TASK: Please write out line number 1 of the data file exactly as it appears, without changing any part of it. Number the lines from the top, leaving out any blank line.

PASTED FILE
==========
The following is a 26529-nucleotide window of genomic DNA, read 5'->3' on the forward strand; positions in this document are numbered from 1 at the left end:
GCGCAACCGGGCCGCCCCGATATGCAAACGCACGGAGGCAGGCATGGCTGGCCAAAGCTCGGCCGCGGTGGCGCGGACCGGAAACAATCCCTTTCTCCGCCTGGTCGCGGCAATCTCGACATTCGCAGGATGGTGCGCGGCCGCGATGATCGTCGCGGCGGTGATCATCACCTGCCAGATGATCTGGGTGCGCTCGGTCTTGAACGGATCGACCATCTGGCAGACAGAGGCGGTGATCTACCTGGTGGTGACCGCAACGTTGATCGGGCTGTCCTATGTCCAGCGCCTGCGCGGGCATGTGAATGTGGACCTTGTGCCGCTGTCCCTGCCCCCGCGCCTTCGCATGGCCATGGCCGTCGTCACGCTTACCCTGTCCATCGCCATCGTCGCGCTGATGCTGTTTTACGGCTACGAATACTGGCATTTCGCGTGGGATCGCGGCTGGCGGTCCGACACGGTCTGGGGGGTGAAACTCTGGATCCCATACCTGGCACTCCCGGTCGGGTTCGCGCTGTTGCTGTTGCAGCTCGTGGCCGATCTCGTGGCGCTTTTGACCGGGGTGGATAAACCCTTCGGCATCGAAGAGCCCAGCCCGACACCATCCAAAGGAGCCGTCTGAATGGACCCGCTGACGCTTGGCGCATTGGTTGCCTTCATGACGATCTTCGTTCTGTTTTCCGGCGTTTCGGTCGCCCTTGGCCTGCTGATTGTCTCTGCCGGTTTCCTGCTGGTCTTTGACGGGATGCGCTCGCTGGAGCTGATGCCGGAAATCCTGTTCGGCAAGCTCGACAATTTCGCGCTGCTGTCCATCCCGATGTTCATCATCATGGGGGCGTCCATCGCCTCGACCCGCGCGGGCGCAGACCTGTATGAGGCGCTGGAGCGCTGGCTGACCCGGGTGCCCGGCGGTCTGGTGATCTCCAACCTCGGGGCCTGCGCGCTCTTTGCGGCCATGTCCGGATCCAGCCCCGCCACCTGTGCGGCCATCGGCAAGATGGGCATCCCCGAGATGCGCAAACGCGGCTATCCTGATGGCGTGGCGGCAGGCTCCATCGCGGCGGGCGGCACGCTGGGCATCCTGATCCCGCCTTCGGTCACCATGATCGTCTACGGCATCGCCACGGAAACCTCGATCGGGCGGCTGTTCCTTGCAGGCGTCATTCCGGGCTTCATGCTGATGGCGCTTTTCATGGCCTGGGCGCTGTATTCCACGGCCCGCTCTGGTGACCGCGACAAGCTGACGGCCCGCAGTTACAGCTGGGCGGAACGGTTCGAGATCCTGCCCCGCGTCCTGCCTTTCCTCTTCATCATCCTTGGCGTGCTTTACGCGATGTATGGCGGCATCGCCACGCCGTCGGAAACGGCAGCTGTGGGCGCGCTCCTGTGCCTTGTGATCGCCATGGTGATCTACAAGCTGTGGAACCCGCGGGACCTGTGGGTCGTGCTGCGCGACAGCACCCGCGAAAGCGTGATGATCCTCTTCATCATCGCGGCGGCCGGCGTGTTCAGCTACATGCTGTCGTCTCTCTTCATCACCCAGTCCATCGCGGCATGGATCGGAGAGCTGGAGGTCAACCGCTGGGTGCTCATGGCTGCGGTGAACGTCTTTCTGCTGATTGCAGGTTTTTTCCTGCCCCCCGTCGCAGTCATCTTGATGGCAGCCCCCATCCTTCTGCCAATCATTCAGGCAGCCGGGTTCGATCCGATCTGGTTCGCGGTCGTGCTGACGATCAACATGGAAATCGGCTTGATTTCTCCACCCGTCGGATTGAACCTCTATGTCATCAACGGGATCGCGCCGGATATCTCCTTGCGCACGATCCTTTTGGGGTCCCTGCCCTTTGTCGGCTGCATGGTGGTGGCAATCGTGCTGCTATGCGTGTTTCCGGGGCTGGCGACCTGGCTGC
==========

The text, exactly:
The following is a 26529-nucleotide window of genomic DNA, read 5'->3' on the forward strand; positions in this document are numbered from 1 at the left end: